SlashGeo has a post up asking for feedback and info about the various version of SRTM-90 data. SRTM was the Shuttle Radar Topography Mission, an instrument package aboard a 2000 flight of the Endeavour space shuttle that mapped the earth’s topography at a resolution of 30 meters using radar. While one of the most inclusive and comprehensive worldwide topographic datasets, SRTM has a few drawbacks:
- The original data had many voids, holes and other irregularities
- The SRTM radar registered buildings and vegetation as terrain, and added their height to the actual terrain height
- Radar mapping has problems with dry sand (e.g. sand dunes)
- 30-meter data has only been released for the US; for the rest of the world, the 30-meter data was re-sampled to 90 meters (hence, SRTM-90)
NASA has released SRTM Version 2, a “cleaned-up” version of the original SRTM data with holes and voids filled, and the data irregularities supposedly cleaned up; this data is available from the USGS Seamless Server. There are still problems with this cleaned data, like the mountain I viewed in Mexico that had a hole in its summit that went all the way down to sea level. I’ve been using my own version of SRTM-90, with holes in the original data patched using GTOPO30 data. But since GTOPO30 data has a resolution of 1 km, my solution was less than ideal.
The SlashGeo post and comments mention two attractive-sounding alternative versions of SRTM-90 data:
- The CGIAR Consortium For Spatial Information has released Version 3 of their cleaned-up SRTM-90 data, using contour interpolation and alternate data sources to fix voids and holes. I looked at CGIAR’s Version 2 before, and wasn’t satisfied with it. I’ve taken a cursory look at some of their Version 3 compared to NASA’s Version 2, and while the CGIAR data still isn’t perfect, it looks better than the NASA Version 2 data (and also better than my patched data). But be prepared to have the downloads timeout on you, as happened to me on multiple occasions on the main site (haven’t tried the mirror download sites yet). There’s also a Google Earth file that offers a more convenient interface for viewing and downloading the data.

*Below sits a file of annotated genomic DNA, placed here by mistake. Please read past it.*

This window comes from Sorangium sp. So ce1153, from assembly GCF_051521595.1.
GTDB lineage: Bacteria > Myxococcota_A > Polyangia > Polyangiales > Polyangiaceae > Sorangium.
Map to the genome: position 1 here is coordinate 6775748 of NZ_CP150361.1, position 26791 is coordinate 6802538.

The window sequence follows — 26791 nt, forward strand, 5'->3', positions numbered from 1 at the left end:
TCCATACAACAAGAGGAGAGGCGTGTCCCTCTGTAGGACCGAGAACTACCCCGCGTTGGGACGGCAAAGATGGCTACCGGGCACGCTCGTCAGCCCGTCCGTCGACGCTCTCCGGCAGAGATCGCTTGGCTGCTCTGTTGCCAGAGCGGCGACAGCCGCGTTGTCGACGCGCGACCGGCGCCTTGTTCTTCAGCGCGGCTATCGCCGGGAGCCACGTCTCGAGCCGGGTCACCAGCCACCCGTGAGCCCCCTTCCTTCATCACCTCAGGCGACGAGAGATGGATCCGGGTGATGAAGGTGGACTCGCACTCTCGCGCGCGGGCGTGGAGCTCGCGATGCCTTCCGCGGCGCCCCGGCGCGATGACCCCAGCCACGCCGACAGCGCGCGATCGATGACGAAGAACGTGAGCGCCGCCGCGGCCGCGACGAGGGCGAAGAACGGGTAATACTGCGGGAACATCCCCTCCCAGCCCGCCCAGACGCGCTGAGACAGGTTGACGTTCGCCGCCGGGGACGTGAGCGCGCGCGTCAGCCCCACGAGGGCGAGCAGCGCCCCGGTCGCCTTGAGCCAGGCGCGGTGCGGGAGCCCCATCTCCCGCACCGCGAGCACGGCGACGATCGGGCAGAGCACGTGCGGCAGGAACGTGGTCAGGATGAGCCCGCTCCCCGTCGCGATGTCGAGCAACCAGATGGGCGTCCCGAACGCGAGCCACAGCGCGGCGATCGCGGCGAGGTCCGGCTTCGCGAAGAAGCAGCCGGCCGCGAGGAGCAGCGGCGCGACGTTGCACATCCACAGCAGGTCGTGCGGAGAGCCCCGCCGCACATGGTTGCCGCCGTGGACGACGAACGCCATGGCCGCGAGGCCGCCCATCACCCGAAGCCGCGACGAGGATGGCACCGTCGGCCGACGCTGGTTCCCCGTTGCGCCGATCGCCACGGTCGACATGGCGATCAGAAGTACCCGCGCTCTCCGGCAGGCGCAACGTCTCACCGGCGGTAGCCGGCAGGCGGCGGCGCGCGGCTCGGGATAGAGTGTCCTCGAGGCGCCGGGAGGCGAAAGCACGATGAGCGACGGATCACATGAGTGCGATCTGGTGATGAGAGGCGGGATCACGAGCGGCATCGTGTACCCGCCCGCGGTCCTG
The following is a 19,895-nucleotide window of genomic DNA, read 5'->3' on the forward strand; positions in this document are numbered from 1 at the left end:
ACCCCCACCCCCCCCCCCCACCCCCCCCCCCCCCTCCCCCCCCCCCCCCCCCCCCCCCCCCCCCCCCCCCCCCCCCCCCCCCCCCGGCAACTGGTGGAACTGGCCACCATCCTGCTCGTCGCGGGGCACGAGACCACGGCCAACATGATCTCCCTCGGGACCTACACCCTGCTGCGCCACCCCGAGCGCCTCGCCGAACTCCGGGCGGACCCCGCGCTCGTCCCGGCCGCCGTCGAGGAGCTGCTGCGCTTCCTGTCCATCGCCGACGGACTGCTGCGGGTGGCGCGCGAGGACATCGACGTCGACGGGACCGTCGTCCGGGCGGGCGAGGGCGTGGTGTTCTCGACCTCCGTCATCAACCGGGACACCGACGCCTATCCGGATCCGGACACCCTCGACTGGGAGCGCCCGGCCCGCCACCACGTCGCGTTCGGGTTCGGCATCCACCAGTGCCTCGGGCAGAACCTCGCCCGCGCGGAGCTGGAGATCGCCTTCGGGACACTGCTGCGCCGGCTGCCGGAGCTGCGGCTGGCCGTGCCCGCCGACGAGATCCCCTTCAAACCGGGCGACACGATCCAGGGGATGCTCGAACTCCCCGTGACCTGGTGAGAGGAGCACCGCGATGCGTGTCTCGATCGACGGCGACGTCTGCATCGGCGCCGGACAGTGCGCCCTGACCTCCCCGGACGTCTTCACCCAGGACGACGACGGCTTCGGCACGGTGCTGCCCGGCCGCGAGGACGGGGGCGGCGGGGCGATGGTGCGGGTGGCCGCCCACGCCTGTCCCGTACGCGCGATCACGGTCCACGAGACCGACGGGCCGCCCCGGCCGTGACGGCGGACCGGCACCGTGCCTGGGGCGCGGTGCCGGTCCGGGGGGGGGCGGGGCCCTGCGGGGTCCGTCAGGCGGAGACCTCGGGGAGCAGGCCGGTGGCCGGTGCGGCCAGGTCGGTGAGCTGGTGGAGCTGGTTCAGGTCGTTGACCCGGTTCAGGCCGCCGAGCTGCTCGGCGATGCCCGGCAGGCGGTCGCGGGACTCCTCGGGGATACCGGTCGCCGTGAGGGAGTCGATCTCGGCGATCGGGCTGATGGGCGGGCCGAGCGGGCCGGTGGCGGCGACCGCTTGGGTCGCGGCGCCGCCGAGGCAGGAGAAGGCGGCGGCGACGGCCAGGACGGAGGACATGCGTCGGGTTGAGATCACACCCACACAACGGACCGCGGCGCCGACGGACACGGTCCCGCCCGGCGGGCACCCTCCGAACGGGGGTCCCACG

- The USGS has developed their own “cleaned-up” version of the SRTM-90 data for use with the WWF’s HydroSHEDs program. Haven’t looked at these yet, but more information and download links are available from their website (I wasn’t able to successfully download any data – curse you, ArcIMS). Also, data is currently only available for Central and South America, a small part of the US, and parts of Asia and Oceania.